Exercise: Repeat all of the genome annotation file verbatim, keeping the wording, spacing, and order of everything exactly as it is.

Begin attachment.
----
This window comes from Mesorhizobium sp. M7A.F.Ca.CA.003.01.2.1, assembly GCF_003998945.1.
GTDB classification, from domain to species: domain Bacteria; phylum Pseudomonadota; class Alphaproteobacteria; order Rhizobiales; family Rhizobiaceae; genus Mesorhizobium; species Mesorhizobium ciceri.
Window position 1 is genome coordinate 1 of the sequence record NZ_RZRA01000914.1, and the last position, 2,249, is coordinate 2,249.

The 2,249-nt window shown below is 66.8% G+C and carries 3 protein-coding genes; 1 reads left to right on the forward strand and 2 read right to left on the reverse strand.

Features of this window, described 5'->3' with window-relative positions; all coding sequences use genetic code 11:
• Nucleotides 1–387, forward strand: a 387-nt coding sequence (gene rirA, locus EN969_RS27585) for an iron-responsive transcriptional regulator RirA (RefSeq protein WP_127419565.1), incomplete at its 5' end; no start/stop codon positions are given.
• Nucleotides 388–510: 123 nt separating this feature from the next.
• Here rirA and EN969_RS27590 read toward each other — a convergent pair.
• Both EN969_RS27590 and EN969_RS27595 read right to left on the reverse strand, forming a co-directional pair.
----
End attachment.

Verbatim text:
This window comes from Mesorhizobium sp. M7A.F.Ca.CA.003.01.2.1, assembly GCF_003998945.1.
GTDB classification, from domain to species: domain Bacteria; phylum Pseudomonadota; class Alphaproteobacteria; order Rhizobiales; family Rhizobiaceae; genus Mesorhizobium; species Mesorhizobium ciceri.
Window position 1 is genome coordinate 1 of the sequence record NZ_RZRA01000914.1, and the last position, 2,249, is coordinate 2,249.

The 2,249-nt window shown below is 66.8% G+C and carries 3 protein-coding genes; 1 reads left to right on the forward strand and 2 read right to left on the reverse strand.

Features of this window, described 5'->3' with window-relative positions; all coding sequences use genetic code 11:
• Nucleotides 1–387, forward strand: a 387-nt coding sequence (gene rirA, locus EN969_RS27585) for an iron-responsive transcriptional regulator RirA (RefSeq protein WP_127419565.1), incomplete at its 5' end; no start/stop codon positions are given.
• Nucleotides 388–510: 123 nt separating this feature from the next.
• Here rirA and EN969_RS27590 read toward each other — a convergent pair.
• Both EN969_RS27590 and EN969_RS27595 read right to left on the reverse strand, forming a co-directional pair.